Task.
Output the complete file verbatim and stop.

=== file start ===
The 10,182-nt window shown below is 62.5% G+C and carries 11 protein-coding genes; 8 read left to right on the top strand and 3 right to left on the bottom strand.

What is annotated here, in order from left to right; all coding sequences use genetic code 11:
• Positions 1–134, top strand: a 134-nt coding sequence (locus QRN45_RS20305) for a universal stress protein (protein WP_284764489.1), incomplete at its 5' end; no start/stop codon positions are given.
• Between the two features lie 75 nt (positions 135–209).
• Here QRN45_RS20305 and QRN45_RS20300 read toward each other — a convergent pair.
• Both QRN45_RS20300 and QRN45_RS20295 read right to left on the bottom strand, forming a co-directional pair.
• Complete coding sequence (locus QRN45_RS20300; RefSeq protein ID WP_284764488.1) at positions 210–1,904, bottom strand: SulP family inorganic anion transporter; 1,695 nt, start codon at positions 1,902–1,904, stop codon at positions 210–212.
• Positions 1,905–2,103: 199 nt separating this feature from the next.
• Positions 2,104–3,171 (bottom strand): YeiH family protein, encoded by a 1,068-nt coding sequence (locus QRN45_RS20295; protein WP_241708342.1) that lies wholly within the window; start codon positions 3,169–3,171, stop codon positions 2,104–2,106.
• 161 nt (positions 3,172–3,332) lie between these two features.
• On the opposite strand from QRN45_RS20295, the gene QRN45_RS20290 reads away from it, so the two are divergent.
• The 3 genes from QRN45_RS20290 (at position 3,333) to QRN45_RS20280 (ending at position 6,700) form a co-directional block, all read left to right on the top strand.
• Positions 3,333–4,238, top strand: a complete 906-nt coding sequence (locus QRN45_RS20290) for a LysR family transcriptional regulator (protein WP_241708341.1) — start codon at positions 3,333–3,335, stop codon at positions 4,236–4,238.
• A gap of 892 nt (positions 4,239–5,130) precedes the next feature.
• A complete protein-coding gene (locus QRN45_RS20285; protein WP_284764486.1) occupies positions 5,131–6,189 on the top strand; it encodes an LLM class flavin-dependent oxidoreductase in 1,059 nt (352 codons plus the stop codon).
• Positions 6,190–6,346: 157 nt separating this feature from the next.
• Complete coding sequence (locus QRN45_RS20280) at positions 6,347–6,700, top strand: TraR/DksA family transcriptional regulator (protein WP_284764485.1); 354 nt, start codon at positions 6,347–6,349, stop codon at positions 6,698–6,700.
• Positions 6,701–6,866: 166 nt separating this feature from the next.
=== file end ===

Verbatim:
The 10,182-nt window shown below is 62.5% G+C and carries 11 protein-coding genes; 8 read left to right on the top strand and 3 right to left on the bottom strand.

What is annotated here, in order from left to right; all coding sequences use genetic code 11:
• Positions 1–134, top strand: a 134-nt coding sequence (locus QRN45_RS20305) for a universal stress protein (protein WP_284764489.1), incomplete at its 5' end; no start/stop codon positions are given.
• Between the two features lie 75 nt (positions 135–209).
• Here QRN45_RS20305 and QRN45_RS20300 read toward each other — a convergent pair.
• Both QRN45_RS20300 and QRN45_RS20295 read right to left on the bottom strand, forming a co-directional pair.
• Complete coding sequence (locus QRN45_RS20300; RefSeq protein ID WP_284764488.1) at positions 210–1,904, bottom strand: SulP family inorganic anion transporter; 1,695 nt, start codon at positions 1,902–1,904, stop codon at positions 210–212.
• Positions 1,905–2,103: 199 nt separating this feature from the next.
• Positions 2,104–3,171 (bottom strand): YeiH family protein, encoded by a 1,068-nt coding sequence (locus QRN45_RS20295; protein WP_241708342.1) that lies wholly within the window; start codon positions 3,169–3,171, stop codon positions 2,104–2,106.
• 161 nt (positions 3,172–3,332) lie between these two features.
• On the opposite strand from QRN45_RS20295, the gene QRN45_RS20290 reads away from it, so the two are divergent.
• The 3 genes from QRN45_RS20290 (at position 3,333) to QRN45_RS20280 (ending at position 6,700) form a co-directional block, all read left to right on the top strand.
• Positions 3,333–4,238, top strand: a complete 906-nt coding sequence (locus QRN45_RS20290) for a LysR family transcriptional regulator (protein WP_241708341.1) — start codon at positions 3,333–3,335, stop codon at positions 4,236–4,238.
• A gap of 892 nt (positions 4,239–5,130) precedes the next feature.
• A complete protein-coding gene (locus QRN45_RS20285; protein WP_284764486.1) occupies positions 5,131–6,189 on the top strand; it encodes an LLM class flavin-dependent oxidoreductase in 1,059 nt (352 codons plus the stop codon).
• Positions 6,190–6,346: 157 nt separating this feature from the next.
• Complete coding sequence (locus QRN45_RS20280) at positions 6,347–6,700, top strand: TraR/DksA family transcriptional regulator (protein WP_284764485.1); 354 nt, start codon at positions 6,347–6,349, stop codon at positions 6,698–6,700.
• Positions 6,701–6,866: 166 nt separating this feature from the next.